Here you are going to find out more about YAQUI Cycles as a company, people behind it, production and other "inside" details what make us different from the others.

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Why the name - YAQUI?... and how it came to be...
Who invented it first?... upright seat tube geometry...

Who are we and what is our purpose in The Universe?
Probably you asked yourself this question a million times (I know I have), so let me tell you about Yaqui Cycles.
I'll start from the second part of the question - We were probably sent by Common Sense Forces to help Humanity to overcome the dark forces of False Advertising and Commercial Lies.
We do realize that too much honesty and straight forward attitude, might not always help our sales, BUT our philosophy is that there is obviously enough people who use their common sense and are willing to understand and accept the reality, and by doing that - they keep our company in a good shape, financially.

"What does the YAQUI name stand for?"
Well, that's kind of complicated, because that's the name of a North American Indian tribe, but we have no connections with Yaqui Indian tribe or any native Indian issues at all.
So why Yaqui?
The story starts like this: "Some time in September 1999, we were riding our bikes on the roads of Southern California, better known as
Anza Borego National Park.
A hot day, hot and dry air, but even worse - hills, hills and hills all over. My good friend Dan Empfield and I... now wait a minute here, isn't that the same Empfield, Mr. QRMan, Mr. 650C, Mr. Tri and presently ? Yes, that's right. I didn't say Ex. Mr. QRMan (as some cynics like to call him) - simply because for those of us, who are in this sport with our hearts and passion - there is only one QRMan. Now and forever. The fact that Mr. Empfield is not any more the leader of the company which once was the most influential in TriSport, doesn't change the fact of who he is. His vigor, ideas and passion will stay forever connected with the name of Quintana Roo - no matter who owns the company at the moment. Nobody can change or deny the fact that Daniel Empfield is one of the most respectful characters of TriSport. Both Dan and I have years of positive cooperation, and nevertheless, we have a passion for turning the pedals.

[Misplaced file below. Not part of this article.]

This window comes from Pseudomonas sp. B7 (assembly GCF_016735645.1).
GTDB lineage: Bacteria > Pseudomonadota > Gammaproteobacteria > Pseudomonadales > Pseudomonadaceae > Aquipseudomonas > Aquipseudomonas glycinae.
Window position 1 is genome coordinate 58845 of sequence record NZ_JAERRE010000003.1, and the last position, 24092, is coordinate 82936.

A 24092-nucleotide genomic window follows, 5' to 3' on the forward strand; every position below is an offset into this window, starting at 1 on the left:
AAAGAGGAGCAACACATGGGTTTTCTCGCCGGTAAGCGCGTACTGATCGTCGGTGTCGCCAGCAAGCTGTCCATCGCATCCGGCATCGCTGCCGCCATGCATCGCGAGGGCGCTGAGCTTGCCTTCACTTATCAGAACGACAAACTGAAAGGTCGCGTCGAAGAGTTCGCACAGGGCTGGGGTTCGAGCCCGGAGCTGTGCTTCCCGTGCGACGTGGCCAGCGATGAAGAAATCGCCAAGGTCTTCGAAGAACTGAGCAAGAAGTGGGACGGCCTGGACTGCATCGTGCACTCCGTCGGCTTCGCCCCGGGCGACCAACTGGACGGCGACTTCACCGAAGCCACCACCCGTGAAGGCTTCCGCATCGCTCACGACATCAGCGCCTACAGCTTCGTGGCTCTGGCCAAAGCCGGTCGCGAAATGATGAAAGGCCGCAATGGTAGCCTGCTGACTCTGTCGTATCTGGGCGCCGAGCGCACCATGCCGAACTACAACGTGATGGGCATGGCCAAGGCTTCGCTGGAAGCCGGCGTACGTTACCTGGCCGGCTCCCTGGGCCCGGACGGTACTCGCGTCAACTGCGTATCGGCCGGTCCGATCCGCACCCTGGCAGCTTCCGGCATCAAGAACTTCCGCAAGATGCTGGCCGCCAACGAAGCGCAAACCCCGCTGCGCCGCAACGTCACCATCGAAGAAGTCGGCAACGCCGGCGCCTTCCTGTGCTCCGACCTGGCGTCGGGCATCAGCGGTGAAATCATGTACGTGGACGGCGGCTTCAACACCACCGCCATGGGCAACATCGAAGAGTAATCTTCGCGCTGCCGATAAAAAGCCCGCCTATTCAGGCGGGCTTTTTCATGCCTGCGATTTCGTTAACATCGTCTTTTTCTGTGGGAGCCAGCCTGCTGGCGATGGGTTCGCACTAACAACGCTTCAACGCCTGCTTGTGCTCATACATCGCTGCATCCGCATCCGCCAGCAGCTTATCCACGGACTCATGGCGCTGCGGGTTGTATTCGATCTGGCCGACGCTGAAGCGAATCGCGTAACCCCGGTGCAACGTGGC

Let's roll it back again- it's the September of 1999, we are riding on HWY-78, crossed already over Borrego Springs Rd. and Montezuma Valley Rd. (For those of you, not familiar with these exotically named roads of Southern California, - don't imagine paradise, palm trees, tropical flowers, birds and water streams! Nothing like that. This is actually a desert. Empty spaces, no shade, rocky-stripped hill sides. But the roads... !!! You can compare them with any Italian "Passo" or French "Col". Beautiful roads rolling over hills - and no cars around!
So we are heading to Banner (population of 9.5 people; 3.34 chickens and maybe 1 egg!). We logged about 6000Ft of climbing already, and we are going for 5,000Ft more. Dan is squeezing us "on the rivets" and I am in shock, tired and exhausted. I've never been good on the hills, but for some strange reason I like them - and I just hate flats! So we are talking about cycling, sport and how I wouldn't want to call my line of Tri bikes the same as my Road bikes - "MANDARIC" when he says: "Here, there is the name for your Tri bikes" - pointing to the street sign saying "Yaqui Pass Rd." At that point, I was already so exhausted, I could only think of "Who the hell would call the frame "YAQUI PASS ROAD" imagining a long decal on the frame's down tube! So I told him that - and he replied - "No, not the whole thing, not the pass and the road, only Yaqui - call it YAQUI!"